Rains more in Auckland than in Manchester...

NZ is being woefully mismanaged for decades now, and the current so-called government is topping it all off. No wonder that talented people are leaving. Why would you stay in a country where the major economic activities are milking cows and tourists, and selling each other decrepit houses at the price of mansions.

Can that thrill young, smart people? Nah ...

Better rely on replacing the population with Indians and Chinese who are happy that there are streets and schools and a bit less corruption than at home, and would not make outrageous demands for affordable houses and food, or related luxuries.

Good luck to NZ.

Without a comprehensive, complex production sector –  wealth creation cannot be achieved as a nation.

Our government is guilty of not providing enough support – allocating infrastructure needs to NZcompanies to the NZworkforce.

I could not agree more.

I deal with Australian companies and clients regularly and generally find the Aussies a lot more positive and proactive than kiwis. I find a lot of kiwis are cynical with chips on their shoulders. The Aussie women are much nicer too than our lasses fresh off the farm:)

I'm applying for a job in Aus that interests me,  hopefully I can nail it., If not, I'll keep looking

Matt, when we emigrated from Europe 20 years ago, one of the differences we noticed, in general Kiwi women are hard working taking a lot of responsibility for families/ jobs, while Kiwi blokes are the trouble of this nation. Guys spend a lot of money enjoying their leisure time, while quite often women are running many more daily jobs.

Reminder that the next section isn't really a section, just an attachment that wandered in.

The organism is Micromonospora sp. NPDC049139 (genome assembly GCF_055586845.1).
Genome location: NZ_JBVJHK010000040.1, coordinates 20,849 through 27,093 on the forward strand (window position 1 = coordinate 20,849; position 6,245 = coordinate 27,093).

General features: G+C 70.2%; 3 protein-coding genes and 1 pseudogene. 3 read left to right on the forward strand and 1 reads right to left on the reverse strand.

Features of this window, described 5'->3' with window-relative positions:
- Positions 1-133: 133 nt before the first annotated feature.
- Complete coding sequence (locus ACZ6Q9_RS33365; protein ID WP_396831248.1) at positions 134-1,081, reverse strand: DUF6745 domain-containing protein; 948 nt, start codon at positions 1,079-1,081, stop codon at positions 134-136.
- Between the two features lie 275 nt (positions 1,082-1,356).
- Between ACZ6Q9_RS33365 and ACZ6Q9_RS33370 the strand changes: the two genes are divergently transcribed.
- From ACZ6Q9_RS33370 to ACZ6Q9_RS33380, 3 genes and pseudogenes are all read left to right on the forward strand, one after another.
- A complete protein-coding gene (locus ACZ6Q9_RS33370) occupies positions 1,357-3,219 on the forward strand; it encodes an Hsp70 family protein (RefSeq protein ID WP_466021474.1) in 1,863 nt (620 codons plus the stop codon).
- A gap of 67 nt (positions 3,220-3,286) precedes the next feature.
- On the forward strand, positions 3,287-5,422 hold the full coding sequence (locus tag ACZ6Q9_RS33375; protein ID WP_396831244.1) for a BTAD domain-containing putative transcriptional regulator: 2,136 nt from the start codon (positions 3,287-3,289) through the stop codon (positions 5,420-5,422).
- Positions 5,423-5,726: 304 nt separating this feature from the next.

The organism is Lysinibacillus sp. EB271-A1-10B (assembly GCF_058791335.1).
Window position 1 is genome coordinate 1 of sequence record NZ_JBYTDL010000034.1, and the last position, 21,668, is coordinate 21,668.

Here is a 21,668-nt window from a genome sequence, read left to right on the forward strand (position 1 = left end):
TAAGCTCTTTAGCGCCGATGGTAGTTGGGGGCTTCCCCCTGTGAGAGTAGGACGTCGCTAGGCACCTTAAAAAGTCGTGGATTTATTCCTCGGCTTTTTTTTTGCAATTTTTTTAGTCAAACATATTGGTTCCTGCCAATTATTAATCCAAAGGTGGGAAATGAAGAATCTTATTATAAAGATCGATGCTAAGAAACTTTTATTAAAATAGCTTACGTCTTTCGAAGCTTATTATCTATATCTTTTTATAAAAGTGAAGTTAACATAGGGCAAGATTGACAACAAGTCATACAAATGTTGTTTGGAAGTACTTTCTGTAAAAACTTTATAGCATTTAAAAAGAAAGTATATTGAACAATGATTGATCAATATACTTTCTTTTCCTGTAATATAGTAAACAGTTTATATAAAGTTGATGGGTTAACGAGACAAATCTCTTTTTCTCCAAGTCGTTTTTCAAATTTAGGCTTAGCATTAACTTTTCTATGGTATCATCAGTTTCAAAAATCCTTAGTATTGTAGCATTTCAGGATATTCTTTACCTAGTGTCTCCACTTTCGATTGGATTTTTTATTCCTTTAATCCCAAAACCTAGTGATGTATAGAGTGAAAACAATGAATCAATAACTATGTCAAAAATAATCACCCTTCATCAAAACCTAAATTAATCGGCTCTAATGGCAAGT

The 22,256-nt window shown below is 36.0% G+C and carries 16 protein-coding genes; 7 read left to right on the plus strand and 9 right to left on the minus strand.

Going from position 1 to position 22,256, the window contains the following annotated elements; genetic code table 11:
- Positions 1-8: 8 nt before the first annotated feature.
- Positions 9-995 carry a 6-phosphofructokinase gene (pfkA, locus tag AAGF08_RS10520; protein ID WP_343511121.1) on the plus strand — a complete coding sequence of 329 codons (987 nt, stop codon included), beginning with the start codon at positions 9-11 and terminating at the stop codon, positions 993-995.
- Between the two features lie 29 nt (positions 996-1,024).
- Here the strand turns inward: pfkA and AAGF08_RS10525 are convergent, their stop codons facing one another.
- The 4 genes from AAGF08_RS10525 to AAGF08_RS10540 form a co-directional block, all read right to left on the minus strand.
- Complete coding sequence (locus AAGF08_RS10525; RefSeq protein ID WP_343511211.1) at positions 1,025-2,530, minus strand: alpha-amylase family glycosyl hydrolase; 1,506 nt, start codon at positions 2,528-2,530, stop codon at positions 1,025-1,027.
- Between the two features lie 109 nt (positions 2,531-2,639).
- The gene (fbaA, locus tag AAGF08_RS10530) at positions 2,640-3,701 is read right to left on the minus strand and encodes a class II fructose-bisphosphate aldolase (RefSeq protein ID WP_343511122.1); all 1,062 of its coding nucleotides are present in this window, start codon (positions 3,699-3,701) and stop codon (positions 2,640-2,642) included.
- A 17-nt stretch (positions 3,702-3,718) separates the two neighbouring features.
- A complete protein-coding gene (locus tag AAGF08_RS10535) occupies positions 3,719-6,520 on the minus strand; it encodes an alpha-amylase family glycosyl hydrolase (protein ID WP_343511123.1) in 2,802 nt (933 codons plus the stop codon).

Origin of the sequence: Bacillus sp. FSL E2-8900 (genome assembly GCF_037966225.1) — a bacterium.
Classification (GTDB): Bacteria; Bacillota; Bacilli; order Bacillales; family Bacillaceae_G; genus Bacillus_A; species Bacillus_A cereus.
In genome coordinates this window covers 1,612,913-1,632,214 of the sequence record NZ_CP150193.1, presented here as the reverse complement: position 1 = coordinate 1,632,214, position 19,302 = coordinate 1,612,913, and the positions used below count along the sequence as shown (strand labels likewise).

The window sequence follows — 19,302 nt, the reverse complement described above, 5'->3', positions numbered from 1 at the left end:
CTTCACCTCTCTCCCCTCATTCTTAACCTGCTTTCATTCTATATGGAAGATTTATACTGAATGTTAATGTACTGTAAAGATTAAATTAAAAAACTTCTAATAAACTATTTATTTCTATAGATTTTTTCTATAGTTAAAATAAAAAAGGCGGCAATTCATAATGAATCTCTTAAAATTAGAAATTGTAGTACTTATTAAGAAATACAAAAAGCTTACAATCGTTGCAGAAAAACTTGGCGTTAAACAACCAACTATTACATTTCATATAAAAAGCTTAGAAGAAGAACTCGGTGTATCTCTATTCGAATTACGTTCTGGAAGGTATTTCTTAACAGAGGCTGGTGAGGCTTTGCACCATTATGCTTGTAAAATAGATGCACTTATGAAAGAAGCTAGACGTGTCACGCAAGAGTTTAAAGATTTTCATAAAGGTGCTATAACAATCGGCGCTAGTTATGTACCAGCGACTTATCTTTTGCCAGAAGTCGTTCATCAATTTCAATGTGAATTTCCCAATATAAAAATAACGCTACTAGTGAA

Matt,

In my experience Aussies are more positive, but far less professional and skilled and for many all they know is the gravy train of big banks and mining companies. Certainly thats the case for a big IT banking project I am working on. 1000+ people on a project that would only require 30 in NZ. A lot of "positive" spin, and little substance. Ditto for their pollies - unlike NZ, they still think a housing bubble is a good thing.

For the short term I'll take the easy money while its there, but Aus has become reliant on being lucky and if the luck runs out god help them (and us as well I guess). I seem to remember the UK being similar when I was over there in the late 90s - I always wondered why their economy was so strong, bluster and hot air gets you quite far in the short term .... ditto Australia. The housing market is just starting to crash in Aus, retail is slumping, unemployment will rise and the rest will follow. Stay in NZ.

 

Found this the other day, apparently it's the original quote...

"Australia is a lucky country, run by second-rate people who share its luck." -  Donald Horne

Not sure how it reflects on us though...

I'm going to have to agree with Jimmy.

I've been in WA for 3 years now, all the growth has come from mining and goverment stimulus ie FHOG. I work in Construction and we would have been stuffed if not for the FHOG.

The 'two speed' economy is obvious and wage inflation unsustainable, with housing starting to crash again this time the government really can't afford to re stimulate housing. Especially not with there promise to return to surplus by 2012 ish. They are looking for cuts anywhere and everwhere, even talk of changes to negative gearing *gasp*

I hope to return to NZ when it all turns to crap over here, sure NZ has its obvious downsides and really doesn't seem like its heading in a positive direction at the moment,  but I get the feeling that being closer to family will become important over the next 5 years.